Writer Ralph Kramer grew up on an Indiana farm and saw his first Indianapolis 500 in 1950. In the blog below, Ralph share what the experience of digging through Indy 500 history to create a book was like. Kramer’s books include The Indianapolis Motor Speedway: A 100 Years of Racing and The Indianapolis 500: A Century of Excitement.
The pictures tell the story, upwards of 3 million of them carefully tucked in a vault-like second-floor suite in the Indianapolis Motor Speedway’s Hall of Fame Museum: They are the DNA of 100 years of the Indianapolis 500, and more.
What I learned in months and months of studying the ancient prints, negatives and digital images for two books commemorating the Speedway’s centenary was that there is always more to a story. The archived images proved to be little windows, allowing light on the Speedway’s past. But the light did not always provide a clear picture.
A century ago, what really drove Carl Fisher? And what about his wife Jane? Was she really just 15 when he married her? Or 25, as some say.
We know Barney Oldfield didn’t compete in the first Indianapolis 500 because he had his AAA racing license suspended, but what really kept Louis Chevrolet out of field?
Why were Indy’s official starters through the years such flamboyant dressers? Why was maestro Harry Miller, whose machinery dominated Indy for much of the 1920s, always wearing a hat? And what’s with Mauri Rose’s ever-present pipe?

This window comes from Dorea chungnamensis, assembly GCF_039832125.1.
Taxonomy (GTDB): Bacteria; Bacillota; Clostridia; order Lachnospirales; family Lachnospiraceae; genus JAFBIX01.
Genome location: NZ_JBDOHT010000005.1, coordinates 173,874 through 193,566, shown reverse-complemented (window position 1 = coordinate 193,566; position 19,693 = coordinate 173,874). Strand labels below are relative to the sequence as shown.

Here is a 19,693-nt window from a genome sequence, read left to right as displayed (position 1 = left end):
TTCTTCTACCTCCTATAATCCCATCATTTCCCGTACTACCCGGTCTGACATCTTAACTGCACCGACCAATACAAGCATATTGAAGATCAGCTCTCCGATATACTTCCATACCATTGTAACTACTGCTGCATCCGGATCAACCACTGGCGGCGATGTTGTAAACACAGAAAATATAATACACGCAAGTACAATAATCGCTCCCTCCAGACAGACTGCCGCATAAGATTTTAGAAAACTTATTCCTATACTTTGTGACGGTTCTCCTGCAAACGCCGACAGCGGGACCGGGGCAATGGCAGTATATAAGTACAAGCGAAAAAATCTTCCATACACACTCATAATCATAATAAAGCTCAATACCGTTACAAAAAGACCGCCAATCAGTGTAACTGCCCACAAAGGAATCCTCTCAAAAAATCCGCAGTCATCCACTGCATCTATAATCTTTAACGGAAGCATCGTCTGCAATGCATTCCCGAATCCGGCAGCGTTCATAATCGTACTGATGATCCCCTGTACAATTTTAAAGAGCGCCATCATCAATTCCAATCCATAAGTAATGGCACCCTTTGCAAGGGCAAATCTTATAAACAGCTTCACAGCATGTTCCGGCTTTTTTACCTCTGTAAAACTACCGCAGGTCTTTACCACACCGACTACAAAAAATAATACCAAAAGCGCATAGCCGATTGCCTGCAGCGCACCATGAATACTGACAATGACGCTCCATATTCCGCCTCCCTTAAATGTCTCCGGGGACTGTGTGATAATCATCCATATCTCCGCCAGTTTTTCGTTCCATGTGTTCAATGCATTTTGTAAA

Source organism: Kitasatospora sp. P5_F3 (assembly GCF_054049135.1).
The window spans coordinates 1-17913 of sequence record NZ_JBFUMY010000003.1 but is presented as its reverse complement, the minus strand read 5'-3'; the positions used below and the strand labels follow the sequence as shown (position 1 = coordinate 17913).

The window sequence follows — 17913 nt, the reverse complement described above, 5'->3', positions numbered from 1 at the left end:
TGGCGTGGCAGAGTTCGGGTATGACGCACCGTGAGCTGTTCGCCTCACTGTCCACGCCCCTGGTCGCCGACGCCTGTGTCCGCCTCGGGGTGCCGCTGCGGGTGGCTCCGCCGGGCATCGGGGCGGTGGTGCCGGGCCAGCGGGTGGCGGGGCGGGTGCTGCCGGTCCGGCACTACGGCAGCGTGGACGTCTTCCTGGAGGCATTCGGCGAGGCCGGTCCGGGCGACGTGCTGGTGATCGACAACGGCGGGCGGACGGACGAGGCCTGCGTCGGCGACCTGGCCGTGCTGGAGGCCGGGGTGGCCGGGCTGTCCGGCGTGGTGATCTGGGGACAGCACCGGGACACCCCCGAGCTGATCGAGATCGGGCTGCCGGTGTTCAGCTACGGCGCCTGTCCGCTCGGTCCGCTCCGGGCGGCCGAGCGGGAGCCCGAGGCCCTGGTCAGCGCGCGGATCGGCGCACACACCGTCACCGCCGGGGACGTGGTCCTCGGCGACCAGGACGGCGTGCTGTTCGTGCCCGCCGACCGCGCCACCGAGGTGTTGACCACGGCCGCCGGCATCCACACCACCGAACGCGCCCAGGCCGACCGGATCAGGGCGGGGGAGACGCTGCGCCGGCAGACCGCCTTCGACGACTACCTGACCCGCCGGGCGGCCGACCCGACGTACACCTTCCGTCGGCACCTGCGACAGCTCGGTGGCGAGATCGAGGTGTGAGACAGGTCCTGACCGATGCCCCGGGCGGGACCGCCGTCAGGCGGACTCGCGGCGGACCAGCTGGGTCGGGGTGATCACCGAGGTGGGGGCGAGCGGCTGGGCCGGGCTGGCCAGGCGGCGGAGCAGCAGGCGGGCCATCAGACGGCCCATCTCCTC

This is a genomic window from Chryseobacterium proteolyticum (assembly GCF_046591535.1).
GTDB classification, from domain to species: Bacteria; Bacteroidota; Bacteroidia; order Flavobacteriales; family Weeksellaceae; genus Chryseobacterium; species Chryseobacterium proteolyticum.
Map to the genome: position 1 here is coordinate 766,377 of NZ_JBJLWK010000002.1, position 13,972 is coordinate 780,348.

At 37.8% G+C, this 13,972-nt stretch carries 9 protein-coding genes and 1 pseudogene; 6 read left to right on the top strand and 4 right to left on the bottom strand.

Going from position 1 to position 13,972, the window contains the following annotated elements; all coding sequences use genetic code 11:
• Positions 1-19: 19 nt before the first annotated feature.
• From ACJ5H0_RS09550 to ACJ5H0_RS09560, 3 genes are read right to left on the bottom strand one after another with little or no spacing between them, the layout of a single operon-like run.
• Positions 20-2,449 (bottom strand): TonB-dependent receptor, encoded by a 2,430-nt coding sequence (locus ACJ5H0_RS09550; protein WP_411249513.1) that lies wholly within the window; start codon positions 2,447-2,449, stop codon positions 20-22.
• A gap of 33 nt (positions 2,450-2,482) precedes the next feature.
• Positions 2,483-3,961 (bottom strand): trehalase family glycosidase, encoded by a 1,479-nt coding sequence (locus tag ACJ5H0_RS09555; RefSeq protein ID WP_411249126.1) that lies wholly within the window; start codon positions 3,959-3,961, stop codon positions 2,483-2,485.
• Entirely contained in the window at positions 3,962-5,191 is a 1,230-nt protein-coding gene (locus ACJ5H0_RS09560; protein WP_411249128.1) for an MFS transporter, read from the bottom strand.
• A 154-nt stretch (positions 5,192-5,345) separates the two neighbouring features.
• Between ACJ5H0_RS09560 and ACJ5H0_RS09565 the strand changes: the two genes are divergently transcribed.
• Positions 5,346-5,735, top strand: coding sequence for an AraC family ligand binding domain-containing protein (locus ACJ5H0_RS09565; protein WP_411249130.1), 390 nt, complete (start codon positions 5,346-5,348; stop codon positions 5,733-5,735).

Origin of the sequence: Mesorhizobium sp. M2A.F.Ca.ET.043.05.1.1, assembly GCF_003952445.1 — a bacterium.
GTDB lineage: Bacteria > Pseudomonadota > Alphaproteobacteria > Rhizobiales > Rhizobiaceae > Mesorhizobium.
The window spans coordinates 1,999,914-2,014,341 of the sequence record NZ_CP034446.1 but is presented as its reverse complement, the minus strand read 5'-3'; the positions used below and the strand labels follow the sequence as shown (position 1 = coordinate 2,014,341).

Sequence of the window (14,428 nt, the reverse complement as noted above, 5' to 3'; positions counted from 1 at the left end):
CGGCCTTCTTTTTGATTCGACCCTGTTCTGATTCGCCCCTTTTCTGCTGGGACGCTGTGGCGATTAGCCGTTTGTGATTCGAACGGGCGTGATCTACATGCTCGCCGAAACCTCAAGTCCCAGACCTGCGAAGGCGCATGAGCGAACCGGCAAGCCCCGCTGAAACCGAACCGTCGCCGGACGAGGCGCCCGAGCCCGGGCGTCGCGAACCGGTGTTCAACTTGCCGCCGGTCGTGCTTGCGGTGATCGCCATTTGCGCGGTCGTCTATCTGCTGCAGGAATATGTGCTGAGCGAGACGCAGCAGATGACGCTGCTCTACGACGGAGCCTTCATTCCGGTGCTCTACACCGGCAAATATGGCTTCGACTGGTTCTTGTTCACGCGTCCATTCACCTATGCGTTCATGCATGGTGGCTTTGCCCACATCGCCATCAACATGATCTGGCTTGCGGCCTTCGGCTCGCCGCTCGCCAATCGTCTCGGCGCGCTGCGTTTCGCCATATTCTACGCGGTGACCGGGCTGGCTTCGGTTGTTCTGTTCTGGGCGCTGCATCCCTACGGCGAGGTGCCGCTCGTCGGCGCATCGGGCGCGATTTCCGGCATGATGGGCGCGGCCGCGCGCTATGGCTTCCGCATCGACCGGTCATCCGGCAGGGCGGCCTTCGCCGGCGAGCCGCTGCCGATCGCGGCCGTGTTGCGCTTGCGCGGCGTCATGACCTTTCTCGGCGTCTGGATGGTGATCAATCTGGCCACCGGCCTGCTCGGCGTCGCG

Louie Meyer’s mom made sure he had buttermilk to drink after he won the 1936 race. A top gun at the American Milk Foundation who knew opportunity when it was knocking saw the picture, and an Indy tradition was born. But what about Louie’s mom? Was she at the race? Not even my friend and Speedway historian Donald Davidson, whose recall of all things Indy is phenomenal, can say yes or no.
There are gaps in the Speedway’s pictorial history. For many years the job was hired out to different photographers whose work is not in the track’s possession. But still, to open a 100-year-old album and place a magnifying glass on the really old stuff in the museum vault is to experience a run of goose-bump moments.
In short, it’s like I was a kid again, listening from a tractor seat to radio’s Sid Collins calling Bill Vukovich’s 1954 win or the late great Speedway chief announcer Tom Carnegie painting brilliant word pictures of the epic lap-after-lap 1960 Rathmann-Ward battle for the checkered flag.
Fans can enter for a chance to win a copy of the Slip Case Edition of Kramer’s book, The Indianapolis Motor Speedway: A Century of Excitement as well as tickets to the Indianapolis 500, Brickyard 400, and other great Indianapolis Motor Speedway items. Find out more and enter to win by visiting the Old Cars Weekly 100th Anniversary Sweepstakes by May 5, 2011.